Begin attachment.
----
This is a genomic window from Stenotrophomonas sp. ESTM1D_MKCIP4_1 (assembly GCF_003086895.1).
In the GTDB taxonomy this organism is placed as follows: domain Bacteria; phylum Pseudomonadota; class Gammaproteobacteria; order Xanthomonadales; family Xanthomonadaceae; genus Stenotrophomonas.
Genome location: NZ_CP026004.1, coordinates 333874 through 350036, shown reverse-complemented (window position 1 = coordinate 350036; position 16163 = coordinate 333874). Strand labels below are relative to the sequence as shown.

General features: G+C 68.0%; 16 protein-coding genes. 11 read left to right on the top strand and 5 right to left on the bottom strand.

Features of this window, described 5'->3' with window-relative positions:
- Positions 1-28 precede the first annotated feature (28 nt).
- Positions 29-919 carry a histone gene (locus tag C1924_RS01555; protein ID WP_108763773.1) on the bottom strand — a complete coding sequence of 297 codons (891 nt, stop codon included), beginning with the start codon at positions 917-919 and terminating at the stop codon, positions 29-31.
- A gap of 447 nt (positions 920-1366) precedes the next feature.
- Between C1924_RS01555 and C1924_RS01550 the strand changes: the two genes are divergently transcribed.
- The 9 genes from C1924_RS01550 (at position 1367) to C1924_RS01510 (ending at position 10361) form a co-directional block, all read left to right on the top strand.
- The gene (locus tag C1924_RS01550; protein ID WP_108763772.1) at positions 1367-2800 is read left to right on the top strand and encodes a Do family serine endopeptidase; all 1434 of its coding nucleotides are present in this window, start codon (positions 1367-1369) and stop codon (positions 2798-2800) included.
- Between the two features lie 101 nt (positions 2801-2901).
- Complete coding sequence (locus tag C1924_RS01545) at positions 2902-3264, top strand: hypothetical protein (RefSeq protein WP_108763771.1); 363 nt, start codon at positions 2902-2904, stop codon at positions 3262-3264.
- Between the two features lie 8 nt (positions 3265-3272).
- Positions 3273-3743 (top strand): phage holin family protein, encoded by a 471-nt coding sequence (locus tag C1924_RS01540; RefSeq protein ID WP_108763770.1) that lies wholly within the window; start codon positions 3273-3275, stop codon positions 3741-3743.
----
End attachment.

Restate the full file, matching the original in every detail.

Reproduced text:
This is a genomic window from Stenotrophomonas sp. ESTM1D_MKCIP4_1 (assembly GCF_003086895.1).
In the GTDB taxonomy this organism is placed as follows: domain Bacteria; phylum Pseudomonadota; class Gammaproteobacteria; order Xanthomonadales; family Xanthomonadaceae; genus Stenotrophomonas.
Genome location: NZ_CP026004.1, coordinates 333874 through 350036, shown reverse-complemented (window position 1 = coordinate 350036; position 16163 = coordinate 333874). Strand labels below are relative to the sequence as shown.

General features: G+C 68.0%; 16 protein-coding genes. 11 read left to right on the top strand and 5 right to left on the bottom strand.

Features of this window, described 5'->3' with window-relative positions:
- Positions 1-28 precede the first annotated feature (28 nt).
- Positions 29-919 carry a histone gene (locus tag C1924_RS01555; protein ID WP_108763773.1) on the bottom strand — a complete coding sequence of 297 codons (891 nt, stop codon included), beginning with the start codon at positions 917-919 and terminating at the stop codon, positions 29-31.
- A gap of 447 nt (positions 920-1366) precedes the next feature.
- Between C1924_RS01555 and C1924_RS01550 the strand changes: the two genes are divergently transcribed.
- The 9 genes from C1924_RS01550 (at position 1367) to C1924_RS01510 (ending at position 10361) form a co-directional block, all read left to right on the top strand.
- The gene (locus tag C1924_RS01550; protein ID WP_108763772.1) at positions 1367-2800 is read left to right on the top strand and encodes a Do family serine endopeptidase; all 1434 of its coding nucleotides are present in this window, start codon (positions 1367-1369) and stop codon (positions 2798-2800) included.
- Between the two features lie 101 nt (positions 2801-2901).
- Complete coding sequence (locus tag C1924_RS01545) at positions 2902-3264, top strand: hypothetical protein (RefSeq protein WP_108763771.1); 363 nt, start codon at positions 2902-2904, stop codon at positions 3262-3264.
- Between the two features lie 8 nt (positions 3265-3272).
- Positions 3273-3743 (top strand): phage holin family protein, encoded by a 471-nt coding sequence (locus tag C1924_RS01540; RefSeq protein ID WP_108763770.1) that lies wholly within the window; start codon positions 3273-3275, stop codon positions 3741-3743.